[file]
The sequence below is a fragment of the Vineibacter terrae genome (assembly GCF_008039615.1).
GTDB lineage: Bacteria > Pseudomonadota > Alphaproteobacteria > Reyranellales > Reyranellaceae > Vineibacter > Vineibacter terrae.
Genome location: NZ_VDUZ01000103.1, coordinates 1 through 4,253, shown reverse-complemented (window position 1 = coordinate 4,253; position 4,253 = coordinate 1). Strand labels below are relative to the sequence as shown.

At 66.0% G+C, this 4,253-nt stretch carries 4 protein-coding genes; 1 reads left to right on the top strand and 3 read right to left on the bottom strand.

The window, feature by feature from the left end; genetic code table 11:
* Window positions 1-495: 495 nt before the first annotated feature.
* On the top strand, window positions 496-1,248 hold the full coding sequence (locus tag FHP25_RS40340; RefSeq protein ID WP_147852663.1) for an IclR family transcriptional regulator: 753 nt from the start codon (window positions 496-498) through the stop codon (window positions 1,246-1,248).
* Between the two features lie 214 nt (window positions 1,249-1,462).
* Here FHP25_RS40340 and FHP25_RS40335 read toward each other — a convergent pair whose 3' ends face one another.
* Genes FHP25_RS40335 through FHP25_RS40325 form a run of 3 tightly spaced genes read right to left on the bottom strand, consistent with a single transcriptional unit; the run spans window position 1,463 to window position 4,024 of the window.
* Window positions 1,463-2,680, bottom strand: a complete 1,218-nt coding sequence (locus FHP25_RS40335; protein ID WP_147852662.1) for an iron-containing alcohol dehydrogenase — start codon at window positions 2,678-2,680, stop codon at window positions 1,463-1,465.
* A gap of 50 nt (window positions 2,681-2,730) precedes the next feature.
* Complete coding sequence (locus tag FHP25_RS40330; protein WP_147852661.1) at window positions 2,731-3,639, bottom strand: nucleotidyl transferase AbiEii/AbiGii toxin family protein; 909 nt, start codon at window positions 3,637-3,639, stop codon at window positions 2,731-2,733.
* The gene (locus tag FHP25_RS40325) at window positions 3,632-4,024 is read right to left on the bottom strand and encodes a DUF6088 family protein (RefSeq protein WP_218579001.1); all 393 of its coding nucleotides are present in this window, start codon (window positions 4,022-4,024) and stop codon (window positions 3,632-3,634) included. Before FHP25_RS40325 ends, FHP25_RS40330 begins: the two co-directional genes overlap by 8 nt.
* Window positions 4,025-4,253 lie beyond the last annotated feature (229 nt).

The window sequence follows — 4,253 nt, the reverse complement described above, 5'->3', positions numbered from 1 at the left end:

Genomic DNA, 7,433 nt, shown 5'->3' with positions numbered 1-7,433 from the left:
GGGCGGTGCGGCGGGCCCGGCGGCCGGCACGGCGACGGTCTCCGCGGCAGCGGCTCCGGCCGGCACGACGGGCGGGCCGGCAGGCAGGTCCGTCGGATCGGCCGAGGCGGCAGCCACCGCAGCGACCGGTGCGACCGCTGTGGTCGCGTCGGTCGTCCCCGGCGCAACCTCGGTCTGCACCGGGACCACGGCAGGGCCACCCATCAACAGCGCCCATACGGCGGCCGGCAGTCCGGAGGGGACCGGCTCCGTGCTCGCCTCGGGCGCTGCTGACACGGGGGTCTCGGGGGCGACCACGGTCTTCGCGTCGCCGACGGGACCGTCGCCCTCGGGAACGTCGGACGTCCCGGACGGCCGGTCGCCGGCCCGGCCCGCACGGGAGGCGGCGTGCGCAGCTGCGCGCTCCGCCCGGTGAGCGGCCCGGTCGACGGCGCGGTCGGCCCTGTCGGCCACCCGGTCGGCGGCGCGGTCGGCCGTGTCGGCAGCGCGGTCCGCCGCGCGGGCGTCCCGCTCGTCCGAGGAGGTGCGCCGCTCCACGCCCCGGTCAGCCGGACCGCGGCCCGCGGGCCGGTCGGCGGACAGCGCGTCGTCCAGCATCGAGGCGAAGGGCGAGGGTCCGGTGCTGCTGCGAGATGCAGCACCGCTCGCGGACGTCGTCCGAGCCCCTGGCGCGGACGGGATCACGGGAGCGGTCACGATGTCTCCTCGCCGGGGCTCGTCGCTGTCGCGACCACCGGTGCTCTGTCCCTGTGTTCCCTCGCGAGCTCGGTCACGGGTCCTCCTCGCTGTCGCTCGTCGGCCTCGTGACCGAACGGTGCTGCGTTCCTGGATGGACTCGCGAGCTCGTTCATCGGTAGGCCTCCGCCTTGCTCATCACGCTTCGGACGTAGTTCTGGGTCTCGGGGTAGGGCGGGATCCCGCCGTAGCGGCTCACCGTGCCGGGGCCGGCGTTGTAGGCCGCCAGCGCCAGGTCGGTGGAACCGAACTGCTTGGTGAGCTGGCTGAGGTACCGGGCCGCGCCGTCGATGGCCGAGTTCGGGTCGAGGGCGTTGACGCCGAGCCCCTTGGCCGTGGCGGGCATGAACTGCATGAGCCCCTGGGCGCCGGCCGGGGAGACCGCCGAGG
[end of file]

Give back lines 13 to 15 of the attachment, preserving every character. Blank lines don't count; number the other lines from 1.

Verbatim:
* Complete coding sequence (locus tag FHP25_RS40330; protein WP_147852661.1) at window positions 2,731-3,639, bottom strand: nucleotidyl transferase AbiEii/AbiGii toxin family protein; 909 nt, start codon at window positions 3,637-3,639, stop codon at window positions 2,731-2,733.
* The gene (locus tag FHP25_RS40325) at window positions 3,632-4,024 is read right to left on the bottom strand and encodes a DUF6088 family protein (RefSeq protein WP_218579001.1); all 393 of its coding nucleotides are present in this window, start codon (window positions 4,022-4,024) and stop codon (window positions 3,632-3,634) included. Before FHP25_RS40325 ends, FHP25_RS40330 begins: the two co-directional genes overlap by 8 nt.
* Window positions 4,025-4,253 lie beyond the last annotated feature (229 nt).